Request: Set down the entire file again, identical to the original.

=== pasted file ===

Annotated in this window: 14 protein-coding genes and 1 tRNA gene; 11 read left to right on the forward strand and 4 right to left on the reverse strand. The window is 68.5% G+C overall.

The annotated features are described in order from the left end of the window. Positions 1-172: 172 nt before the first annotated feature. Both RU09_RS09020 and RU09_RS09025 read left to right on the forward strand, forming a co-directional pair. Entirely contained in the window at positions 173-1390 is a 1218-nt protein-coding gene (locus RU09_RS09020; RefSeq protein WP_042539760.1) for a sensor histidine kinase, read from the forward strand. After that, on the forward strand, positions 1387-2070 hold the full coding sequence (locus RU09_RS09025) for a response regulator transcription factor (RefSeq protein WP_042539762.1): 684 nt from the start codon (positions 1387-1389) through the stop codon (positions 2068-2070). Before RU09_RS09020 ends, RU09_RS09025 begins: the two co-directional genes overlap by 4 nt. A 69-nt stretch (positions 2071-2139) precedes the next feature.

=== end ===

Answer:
Annotated in this window: 14 protein-coding genes and 1 tRNA gene; 11 read left to right on the forward strand and 4 right to left on the reverse strand. The window is 68.5% G+C overall.

The annotated features are described in order from the left end of the window. Positions 1-172: 172 nt before the first annotated feature. Both RU09_RS09020 and RU09_RS09025 read left to right on the forward strand, forming a co-directional pair. Entirely contained in the window at positions 173-1390 is a 1218-nt protein-coding gene (locus RU09_RS09020; RefSeq protein WP_042539760.1) for a sensor histidine kinase, read from the forward strand. After that, on the forward strand, positions 1387-2070 hold the full coding sequence (locus RU09_RS09025) for a response regulator transcription factor (RefSeq protein WP_042539762.1): 684 nt from the start codon (positions 1387-1389) through the stop codon (positions 2068-2070). Before RU09_RS09020 ends, RU09_RS09025 begins: the two co-directional genes overlap by 4 nt. A 69-nt stretch (positions 2071-2139) precedes the next feature.